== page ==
What an interesting week hey? ICANN announced the domains and applicants thereof for over 2000 new gTLD’s. Linus Torvalds was announced co-winner of the Millennium Technology Prize, and I got up close and personal with Battlefield 3’s newest expansion, Close Quarters.
Now, I am lucky enough to have purchased Battlefield Premium, which is a service designed to expand on what Battlelog can already do. It also grants me benefits like priority in server queues and special items. It also grants me 2 week early access to all expansion packs. This allows me, for the first time Install or Not history, to bring you a review of a product that is not officially released yet. WooHoo! Go me! *pulls out a party hat, does a dance and blows on one of those party whizzer things* OK, gimme a sec while I clean up……..
So what is Close Quarters? Well it’s Dice’s attempt at tempting away CoD players from the thing they love most (and no, I’m not talking about that thing in their pants). It is essentially a $14.99 copy of the Call of Duty multiplayer. It adds 4 new maps, 3 new game modes, 10 new weapons, 10 new achievements and it also improves on Frostbite 2’s destruction model, to quote Dice.
First up I want to talk about the maps. For a battlefield game they are small but they are all based in buildings and they all cover 3 floors. The locations are varied, stretching from a Paris office block to a metal works with a Middle Eastern hotel and a derelict chateau in the middle. The best map by far is Ziba Tower (the hotel), mainly because it’s stylish in the way it looks, it’s well lit and the games flow so well. Ziba tower is also the best showcase for the new destruction model because there are bar stools and chairs everywhere that spin and blow out their padding when shot, some of the walls can be blown out to create new doorways and there is glass and marble everywhere.
Now, before I continue I want to talk about the glass. We have all seen glass breaking effects in games and to be fair they aren’t great. Most games will split a window in to 4 or 5 chunks and then drop them to the floor. In close Quarters the glass actually cracks, then shatters and the pieces blow out around the bullet holes. The shards that aren’t affected but the kinetic force of the shot fall out of the frame and start bouncing on the floor. The first time I saw it, it was enough to make me blow out more windows just so I could behold the awesomeness.
The other maps feel a little disjointed to play. Scrap Metal is the worst for this, because it is dark, and there are a lot of obstacles you have to work around. Also, the top floor has far too many opportunities for snipers to get a foot hold and pick off players from the other side of the map and this sort of breaks the entire point of Close Quarters as an expansion. CQ is supposed to be an infantry only, fast paced affair, and snipers don’t have a place in that kind of gameplay.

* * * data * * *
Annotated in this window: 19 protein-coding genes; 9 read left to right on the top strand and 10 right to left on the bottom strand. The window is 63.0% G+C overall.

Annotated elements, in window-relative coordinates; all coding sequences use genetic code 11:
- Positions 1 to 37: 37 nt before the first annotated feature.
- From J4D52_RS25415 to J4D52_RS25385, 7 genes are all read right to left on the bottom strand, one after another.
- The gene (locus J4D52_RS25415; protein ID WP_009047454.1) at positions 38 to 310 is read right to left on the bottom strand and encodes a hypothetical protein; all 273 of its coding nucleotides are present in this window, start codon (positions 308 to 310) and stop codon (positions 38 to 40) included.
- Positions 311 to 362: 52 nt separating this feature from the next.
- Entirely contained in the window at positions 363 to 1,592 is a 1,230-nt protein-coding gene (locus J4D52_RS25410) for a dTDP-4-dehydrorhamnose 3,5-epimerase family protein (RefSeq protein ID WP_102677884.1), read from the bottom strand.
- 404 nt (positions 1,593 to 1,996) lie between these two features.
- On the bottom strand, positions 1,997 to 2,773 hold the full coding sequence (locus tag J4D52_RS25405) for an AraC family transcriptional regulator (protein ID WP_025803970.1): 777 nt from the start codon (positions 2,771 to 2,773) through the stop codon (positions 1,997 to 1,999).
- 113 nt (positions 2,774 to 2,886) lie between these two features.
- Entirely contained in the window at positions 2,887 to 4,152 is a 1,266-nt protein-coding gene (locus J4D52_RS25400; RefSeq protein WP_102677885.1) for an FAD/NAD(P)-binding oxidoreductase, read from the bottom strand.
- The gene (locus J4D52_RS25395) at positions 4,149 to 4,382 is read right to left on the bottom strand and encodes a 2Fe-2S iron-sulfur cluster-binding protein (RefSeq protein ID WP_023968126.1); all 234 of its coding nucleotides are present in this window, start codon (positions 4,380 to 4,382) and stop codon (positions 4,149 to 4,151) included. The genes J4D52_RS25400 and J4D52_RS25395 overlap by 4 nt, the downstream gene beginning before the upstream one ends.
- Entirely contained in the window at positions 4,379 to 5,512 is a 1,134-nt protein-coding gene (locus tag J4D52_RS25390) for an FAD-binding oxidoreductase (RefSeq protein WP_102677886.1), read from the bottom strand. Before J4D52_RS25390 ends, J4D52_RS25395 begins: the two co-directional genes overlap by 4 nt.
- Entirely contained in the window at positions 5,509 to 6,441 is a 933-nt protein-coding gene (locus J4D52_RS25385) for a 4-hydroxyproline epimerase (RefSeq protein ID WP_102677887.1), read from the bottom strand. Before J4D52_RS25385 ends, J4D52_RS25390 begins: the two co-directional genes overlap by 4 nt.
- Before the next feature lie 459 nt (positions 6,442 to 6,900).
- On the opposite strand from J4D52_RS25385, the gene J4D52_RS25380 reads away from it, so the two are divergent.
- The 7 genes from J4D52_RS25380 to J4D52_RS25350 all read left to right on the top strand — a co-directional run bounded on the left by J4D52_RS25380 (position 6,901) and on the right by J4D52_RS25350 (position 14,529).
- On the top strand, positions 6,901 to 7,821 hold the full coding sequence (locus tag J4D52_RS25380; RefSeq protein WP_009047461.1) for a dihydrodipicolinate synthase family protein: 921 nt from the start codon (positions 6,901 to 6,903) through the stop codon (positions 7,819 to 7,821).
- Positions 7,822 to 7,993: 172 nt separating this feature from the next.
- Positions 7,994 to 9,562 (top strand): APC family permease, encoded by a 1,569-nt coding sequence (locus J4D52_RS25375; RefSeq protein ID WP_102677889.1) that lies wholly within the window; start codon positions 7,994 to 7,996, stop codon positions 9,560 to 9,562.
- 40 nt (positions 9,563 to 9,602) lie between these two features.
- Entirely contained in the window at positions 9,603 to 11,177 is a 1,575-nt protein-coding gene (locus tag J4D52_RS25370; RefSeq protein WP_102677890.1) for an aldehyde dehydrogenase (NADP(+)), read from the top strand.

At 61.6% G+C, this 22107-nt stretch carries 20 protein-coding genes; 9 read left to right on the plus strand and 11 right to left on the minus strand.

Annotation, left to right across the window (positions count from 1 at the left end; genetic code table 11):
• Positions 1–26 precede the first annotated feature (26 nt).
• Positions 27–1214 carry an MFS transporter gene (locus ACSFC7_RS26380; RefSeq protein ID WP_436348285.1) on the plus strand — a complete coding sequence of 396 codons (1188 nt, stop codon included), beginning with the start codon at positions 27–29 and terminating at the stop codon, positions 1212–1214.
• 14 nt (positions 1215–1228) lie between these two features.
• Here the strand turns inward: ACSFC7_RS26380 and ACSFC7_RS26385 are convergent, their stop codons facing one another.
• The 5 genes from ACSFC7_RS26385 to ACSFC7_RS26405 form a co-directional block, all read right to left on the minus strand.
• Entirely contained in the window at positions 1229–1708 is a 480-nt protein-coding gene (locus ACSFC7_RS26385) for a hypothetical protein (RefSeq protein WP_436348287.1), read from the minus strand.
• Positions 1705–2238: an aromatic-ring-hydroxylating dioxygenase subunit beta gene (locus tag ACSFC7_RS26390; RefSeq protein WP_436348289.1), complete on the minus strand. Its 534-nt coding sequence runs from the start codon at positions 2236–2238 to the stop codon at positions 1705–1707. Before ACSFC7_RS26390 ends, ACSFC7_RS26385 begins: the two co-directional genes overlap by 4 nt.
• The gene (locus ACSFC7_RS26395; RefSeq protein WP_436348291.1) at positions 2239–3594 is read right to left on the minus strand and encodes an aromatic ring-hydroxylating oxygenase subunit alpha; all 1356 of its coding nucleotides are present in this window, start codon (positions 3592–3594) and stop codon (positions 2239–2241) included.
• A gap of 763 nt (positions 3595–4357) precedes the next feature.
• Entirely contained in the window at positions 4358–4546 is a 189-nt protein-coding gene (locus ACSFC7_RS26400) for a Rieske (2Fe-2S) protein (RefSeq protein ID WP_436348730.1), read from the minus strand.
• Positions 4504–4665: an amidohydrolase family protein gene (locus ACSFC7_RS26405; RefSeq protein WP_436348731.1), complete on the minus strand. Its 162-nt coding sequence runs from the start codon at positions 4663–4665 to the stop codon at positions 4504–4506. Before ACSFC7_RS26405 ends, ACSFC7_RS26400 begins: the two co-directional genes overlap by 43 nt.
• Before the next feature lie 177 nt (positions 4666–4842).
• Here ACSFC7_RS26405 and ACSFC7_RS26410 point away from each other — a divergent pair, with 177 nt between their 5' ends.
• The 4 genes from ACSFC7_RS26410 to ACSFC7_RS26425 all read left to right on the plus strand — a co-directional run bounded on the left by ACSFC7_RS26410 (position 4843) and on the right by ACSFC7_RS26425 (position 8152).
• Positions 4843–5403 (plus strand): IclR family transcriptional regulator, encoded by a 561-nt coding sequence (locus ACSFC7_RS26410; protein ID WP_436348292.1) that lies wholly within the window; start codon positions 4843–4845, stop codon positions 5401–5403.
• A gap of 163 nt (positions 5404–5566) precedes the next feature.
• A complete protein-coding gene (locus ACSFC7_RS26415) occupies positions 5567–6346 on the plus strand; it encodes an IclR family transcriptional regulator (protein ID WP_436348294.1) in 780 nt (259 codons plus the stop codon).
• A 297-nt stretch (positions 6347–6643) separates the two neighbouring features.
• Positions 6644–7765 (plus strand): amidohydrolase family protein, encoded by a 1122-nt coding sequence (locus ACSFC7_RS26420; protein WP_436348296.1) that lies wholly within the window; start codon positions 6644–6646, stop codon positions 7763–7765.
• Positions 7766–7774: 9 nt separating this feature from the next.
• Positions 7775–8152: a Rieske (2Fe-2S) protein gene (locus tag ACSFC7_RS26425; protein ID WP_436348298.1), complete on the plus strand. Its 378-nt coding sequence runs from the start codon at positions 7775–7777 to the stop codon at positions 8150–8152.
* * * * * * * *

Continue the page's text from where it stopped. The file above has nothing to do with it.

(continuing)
The new game modes are mostly rehashes of existing ones. There is Close Quarters Squad Death Match, which is an expanded version of SQDM allowing for 4, 16 man squads instead of 4, 4 man teams. Conquest domination is a cut down version of normal Conquest mode with the addition of the flag capture time being halved and then there is my personal favourite, Gun Master. If anyone has played Counter-Strike’s Gun Game mod or Call of Duty’s Wager Match the format will be familiar. The object is to be the first to complete 17 levels of weapons. Starting with a pistol and working up to knife only kills. The differences here being you need to gain 2 kills with each weapon before you can progress and you can’t be knocked back a level. In both CS and CoD you only need one kill to progress and they both will knock you back a level if you suicide or are killed with a knife.
The new weapons are very much middle of the road but very well balanced. B2K had problems with some of the weapons being over powered, but this doesn’t seem to be the case in CQ. If I had to pick a favourite it would either be the SPAS-12 (Holy cow! I picked a shotgun! I hate shotguns!) or the assault class’ AUG A3.
So what’s the overall verdict? Close Quarters is a very different expansion to both Battlefield as a game and Back to Karkand. It adds a new angle on the traditional style of Battlefield gameplay and has executed it, for the most part, very well. It’s let down by a couple of poorly thought out maps, but not everyone likes the same things in a level design. The new weapons most certainly don’t stand out as game winners and the only piece of inventiveness in the new game modes is Gun master, and even then you could question its originality. Although, most importantly, it is very fun and most certainly worth its price tag. Therefore it gets a deserving 4 out of 5 stars